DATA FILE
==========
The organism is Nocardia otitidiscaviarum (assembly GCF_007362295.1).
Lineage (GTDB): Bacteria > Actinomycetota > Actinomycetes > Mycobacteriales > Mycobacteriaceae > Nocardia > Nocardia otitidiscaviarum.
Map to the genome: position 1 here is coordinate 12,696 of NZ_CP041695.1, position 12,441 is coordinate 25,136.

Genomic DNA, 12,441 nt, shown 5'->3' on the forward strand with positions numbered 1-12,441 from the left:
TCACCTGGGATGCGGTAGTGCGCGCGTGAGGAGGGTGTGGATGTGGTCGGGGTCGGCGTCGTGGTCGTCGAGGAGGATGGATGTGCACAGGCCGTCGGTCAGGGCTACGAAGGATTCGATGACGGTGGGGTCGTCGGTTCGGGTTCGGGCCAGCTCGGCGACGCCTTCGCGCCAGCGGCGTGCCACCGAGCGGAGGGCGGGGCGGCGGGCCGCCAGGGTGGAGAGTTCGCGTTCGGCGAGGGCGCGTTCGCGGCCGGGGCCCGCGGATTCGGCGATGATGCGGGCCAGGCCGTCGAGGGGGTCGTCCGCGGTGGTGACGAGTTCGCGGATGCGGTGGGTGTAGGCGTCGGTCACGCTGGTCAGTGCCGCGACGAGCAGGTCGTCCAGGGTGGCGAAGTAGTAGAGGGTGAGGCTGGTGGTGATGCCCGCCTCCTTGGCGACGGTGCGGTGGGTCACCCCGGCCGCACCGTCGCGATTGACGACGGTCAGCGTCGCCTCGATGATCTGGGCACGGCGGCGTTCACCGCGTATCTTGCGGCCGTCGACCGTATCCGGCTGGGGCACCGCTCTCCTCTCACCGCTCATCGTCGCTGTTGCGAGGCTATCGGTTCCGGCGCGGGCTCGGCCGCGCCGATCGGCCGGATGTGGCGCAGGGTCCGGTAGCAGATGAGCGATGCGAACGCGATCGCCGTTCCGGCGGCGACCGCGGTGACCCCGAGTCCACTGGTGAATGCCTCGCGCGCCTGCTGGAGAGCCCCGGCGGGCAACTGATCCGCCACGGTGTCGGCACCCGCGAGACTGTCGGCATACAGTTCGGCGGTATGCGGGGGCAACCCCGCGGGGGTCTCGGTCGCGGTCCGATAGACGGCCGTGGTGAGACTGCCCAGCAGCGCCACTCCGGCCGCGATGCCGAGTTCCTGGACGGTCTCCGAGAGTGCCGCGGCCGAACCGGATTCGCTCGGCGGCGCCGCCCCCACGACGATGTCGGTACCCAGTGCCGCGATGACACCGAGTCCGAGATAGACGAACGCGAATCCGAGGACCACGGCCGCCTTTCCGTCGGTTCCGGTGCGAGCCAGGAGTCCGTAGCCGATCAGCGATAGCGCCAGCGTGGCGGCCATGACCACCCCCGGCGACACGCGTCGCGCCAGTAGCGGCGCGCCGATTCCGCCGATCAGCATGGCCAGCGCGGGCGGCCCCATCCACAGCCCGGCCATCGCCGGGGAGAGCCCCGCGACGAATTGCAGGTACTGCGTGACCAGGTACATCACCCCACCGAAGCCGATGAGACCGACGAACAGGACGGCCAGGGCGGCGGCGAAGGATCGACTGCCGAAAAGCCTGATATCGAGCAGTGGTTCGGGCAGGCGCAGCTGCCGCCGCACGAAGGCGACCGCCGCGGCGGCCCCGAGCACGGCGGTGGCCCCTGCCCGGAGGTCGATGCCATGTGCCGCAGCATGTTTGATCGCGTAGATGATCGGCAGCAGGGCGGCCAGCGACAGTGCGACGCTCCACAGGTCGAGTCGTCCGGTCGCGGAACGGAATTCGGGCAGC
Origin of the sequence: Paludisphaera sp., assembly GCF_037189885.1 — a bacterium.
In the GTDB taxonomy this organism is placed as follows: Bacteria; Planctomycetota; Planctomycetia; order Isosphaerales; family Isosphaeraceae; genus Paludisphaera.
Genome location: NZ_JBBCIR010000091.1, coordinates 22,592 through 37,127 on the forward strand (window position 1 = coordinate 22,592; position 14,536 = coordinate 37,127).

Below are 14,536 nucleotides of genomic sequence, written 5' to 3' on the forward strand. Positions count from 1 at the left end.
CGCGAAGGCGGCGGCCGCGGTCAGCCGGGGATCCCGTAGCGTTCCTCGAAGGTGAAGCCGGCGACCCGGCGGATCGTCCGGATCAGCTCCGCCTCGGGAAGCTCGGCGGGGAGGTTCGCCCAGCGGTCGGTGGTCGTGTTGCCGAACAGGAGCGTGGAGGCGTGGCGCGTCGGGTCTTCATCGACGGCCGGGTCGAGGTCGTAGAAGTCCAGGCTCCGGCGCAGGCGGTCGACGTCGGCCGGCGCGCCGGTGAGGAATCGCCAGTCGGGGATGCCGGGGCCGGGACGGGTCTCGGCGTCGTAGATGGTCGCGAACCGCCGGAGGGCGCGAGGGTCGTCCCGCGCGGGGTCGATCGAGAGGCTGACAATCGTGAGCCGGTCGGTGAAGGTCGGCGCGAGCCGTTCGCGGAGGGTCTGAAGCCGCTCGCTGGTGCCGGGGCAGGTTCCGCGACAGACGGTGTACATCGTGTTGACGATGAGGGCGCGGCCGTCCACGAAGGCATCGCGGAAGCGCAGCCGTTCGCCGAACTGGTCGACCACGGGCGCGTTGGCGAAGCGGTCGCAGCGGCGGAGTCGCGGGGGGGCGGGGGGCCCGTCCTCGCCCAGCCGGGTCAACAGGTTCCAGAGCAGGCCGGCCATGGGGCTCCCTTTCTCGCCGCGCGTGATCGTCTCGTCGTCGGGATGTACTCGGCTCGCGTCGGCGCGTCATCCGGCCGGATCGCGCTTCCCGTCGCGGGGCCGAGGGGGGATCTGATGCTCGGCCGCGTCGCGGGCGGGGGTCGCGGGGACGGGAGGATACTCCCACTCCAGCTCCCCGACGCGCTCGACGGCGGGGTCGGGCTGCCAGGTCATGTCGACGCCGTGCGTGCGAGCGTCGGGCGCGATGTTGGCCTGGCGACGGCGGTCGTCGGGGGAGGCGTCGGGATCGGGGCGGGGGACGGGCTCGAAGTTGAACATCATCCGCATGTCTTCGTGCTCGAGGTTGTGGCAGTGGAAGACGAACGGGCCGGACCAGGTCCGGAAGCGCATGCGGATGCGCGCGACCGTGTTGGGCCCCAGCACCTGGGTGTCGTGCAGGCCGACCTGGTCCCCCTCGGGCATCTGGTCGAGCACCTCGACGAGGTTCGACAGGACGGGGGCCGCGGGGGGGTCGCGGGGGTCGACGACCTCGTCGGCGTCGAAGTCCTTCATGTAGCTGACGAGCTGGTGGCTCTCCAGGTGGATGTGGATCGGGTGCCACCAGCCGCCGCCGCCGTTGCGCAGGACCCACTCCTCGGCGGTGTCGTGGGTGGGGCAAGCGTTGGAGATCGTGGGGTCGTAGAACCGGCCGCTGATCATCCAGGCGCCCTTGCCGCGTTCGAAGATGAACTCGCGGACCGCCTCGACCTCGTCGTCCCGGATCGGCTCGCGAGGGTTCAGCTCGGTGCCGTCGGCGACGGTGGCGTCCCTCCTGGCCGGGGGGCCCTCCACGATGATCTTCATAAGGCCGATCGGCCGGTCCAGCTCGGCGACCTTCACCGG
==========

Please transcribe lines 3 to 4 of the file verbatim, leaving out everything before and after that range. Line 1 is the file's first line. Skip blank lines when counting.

Map to the genome: position 1 here is coordinate 12,696 of NZ_CP041695.1, position 12,441 is coordinate 25,136.

Genomic DNA, 12,441 nt, shown 5'->3' on the forward strand with positions numbered 1-12,441 from the left: